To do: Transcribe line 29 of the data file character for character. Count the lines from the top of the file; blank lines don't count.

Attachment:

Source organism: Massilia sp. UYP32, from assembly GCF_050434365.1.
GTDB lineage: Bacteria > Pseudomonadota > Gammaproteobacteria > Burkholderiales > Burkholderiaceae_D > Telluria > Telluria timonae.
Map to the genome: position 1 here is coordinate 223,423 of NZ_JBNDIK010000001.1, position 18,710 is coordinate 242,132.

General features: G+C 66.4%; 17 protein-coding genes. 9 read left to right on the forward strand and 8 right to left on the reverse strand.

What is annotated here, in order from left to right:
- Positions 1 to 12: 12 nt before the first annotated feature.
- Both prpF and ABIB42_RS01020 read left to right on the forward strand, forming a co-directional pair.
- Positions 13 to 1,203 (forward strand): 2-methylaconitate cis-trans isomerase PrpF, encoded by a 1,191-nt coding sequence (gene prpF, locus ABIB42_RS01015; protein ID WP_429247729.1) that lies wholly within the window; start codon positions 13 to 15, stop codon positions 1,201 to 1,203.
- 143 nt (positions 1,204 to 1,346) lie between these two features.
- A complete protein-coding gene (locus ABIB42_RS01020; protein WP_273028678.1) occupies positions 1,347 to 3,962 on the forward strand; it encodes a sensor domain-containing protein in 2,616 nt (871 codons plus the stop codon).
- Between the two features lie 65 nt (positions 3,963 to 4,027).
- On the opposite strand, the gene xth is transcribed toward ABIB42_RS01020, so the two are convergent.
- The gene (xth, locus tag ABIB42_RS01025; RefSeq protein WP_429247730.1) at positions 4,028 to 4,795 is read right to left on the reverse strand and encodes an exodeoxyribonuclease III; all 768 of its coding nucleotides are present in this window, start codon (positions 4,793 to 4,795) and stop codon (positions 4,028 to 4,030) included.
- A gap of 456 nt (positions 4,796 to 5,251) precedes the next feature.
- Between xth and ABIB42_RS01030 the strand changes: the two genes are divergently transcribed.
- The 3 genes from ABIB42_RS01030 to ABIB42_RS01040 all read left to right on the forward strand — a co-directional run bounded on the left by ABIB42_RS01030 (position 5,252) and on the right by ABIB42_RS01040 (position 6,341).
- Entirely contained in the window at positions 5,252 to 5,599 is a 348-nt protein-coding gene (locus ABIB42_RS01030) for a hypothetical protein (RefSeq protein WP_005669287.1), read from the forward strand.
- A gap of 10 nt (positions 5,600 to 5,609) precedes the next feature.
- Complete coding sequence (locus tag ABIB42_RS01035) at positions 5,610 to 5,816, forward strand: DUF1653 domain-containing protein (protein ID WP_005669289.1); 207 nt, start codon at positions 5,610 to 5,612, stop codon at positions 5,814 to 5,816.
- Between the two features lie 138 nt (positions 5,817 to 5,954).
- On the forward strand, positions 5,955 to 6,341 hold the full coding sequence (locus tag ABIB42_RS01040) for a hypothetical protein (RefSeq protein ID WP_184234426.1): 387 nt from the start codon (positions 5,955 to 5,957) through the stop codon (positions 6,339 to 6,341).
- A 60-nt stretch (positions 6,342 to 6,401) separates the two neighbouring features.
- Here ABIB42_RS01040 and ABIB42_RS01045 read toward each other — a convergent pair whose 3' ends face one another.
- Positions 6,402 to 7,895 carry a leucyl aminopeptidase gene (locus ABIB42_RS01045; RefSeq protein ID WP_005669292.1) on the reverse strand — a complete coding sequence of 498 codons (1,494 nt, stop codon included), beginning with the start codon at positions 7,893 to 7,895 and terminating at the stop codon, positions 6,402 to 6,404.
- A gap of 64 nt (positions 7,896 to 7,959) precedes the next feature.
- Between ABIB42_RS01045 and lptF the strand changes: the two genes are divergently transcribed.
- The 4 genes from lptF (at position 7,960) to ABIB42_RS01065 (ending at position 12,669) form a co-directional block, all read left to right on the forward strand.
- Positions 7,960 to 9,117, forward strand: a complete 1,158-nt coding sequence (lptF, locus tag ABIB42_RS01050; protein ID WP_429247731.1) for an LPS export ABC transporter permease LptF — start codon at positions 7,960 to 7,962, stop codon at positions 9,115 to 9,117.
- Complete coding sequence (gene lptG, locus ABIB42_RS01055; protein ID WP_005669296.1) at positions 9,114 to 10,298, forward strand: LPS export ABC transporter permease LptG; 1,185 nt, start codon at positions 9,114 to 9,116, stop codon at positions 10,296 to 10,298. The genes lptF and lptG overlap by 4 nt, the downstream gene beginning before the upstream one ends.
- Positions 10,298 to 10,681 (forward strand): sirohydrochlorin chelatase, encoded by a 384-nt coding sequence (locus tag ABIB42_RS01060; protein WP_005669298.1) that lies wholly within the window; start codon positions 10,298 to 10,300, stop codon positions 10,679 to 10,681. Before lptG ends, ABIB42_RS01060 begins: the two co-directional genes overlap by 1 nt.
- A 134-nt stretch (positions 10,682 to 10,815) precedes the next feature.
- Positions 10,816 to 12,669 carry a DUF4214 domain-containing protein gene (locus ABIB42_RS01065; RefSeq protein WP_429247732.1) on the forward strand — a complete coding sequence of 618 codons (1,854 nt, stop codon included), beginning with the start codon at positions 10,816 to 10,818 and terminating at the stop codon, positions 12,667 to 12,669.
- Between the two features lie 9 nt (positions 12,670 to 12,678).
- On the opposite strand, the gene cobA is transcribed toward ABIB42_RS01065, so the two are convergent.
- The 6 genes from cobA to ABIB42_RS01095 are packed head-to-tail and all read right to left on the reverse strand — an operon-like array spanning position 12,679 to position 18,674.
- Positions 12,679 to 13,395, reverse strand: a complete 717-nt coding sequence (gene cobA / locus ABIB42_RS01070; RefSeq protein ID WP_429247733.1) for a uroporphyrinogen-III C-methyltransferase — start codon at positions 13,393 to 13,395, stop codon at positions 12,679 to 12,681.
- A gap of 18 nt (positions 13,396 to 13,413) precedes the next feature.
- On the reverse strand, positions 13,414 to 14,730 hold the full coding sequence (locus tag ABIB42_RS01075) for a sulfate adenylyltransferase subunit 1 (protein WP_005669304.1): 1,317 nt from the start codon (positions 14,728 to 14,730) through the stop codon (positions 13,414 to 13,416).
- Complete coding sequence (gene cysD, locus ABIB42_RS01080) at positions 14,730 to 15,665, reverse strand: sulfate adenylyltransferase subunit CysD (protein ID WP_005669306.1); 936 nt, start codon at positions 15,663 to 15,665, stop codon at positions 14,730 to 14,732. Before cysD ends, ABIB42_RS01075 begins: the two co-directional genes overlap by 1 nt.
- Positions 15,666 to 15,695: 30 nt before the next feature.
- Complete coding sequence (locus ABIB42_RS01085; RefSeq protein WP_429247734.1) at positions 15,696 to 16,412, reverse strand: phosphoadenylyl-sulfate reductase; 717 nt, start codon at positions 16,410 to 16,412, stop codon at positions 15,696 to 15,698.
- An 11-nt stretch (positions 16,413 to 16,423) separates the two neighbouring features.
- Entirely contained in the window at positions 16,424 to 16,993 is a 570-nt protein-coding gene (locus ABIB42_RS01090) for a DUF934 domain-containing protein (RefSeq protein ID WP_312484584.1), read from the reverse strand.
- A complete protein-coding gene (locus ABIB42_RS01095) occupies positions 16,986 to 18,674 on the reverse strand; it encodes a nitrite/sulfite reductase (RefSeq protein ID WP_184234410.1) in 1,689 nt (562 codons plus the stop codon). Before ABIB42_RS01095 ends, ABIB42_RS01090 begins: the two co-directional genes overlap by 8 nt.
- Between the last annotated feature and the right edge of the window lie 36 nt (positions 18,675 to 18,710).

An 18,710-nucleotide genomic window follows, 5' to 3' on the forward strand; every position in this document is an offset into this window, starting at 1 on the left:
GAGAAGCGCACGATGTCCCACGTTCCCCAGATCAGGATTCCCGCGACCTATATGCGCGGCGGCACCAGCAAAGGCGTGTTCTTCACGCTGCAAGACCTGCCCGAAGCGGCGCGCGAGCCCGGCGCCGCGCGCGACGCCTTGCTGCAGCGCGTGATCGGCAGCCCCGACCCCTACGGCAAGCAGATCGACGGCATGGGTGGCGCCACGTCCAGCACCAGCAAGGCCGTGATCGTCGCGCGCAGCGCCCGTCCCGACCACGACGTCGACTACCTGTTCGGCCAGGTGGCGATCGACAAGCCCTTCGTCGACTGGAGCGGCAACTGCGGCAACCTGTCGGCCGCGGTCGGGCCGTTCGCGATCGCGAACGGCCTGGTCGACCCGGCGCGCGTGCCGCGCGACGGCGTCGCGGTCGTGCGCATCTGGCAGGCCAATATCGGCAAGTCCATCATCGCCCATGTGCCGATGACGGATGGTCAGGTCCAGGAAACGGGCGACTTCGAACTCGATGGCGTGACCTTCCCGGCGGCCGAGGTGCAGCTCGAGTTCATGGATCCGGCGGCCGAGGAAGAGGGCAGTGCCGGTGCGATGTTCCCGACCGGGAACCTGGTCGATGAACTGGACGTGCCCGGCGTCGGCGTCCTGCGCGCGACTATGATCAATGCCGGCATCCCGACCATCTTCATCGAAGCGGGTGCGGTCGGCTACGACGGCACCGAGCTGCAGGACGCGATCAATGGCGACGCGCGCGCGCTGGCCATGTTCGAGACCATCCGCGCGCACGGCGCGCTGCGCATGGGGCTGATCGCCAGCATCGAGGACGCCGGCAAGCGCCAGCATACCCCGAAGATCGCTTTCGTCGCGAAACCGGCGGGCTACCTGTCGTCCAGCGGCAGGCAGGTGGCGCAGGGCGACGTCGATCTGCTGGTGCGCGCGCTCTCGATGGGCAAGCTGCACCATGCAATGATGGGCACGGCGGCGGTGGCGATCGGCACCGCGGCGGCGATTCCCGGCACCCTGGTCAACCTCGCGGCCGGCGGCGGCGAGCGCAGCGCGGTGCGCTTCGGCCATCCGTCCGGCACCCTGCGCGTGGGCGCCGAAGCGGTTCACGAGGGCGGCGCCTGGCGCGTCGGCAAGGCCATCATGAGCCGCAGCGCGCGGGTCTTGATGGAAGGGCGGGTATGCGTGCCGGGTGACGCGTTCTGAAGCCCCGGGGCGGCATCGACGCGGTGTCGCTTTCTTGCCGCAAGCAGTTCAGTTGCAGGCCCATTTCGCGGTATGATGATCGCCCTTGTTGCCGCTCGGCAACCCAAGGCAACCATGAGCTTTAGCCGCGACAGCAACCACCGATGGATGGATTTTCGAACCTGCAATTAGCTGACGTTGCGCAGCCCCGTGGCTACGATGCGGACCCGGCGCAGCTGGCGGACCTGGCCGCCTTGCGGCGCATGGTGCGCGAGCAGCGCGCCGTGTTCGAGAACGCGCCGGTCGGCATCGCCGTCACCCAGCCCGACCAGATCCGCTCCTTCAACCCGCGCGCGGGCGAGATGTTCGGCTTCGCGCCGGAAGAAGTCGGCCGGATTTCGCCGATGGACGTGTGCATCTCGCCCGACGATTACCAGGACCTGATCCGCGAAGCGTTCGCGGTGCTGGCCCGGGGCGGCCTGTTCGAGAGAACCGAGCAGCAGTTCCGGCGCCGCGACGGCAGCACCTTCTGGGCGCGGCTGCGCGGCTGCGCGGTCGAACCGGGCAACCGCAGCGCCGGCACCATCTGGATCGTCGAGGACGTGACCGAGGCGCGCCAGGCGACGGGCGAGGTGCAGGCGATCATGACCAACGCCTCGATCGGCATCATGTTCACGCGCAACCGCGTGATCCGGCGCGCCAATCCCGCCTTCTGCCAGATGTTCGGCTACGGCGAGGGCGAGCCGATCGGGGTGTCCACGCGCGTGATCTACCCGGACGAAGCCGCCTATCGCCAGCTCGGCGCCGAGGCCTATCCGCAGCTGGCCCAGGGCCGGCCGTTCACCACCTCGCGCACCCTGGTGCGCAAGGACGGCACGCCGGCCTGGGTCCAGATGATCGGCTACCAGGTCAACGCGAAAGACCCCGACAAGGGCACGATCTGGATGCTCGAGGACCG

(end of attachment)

- Complete coding sequence (gene lptG, locus ABIB42_RS01055; protein ID WP_005669296.1) at positions 9,114 to 10,298, forward strand: LPS export ABC transporter permease LptG; 1,185 nt, start codon at positions 9,114 to 9,116, stop codon at positions 10,296 to 10,298. The genes lptF and lptG overlap by 4 nt, the downstream gene beginning before the upstream one ends.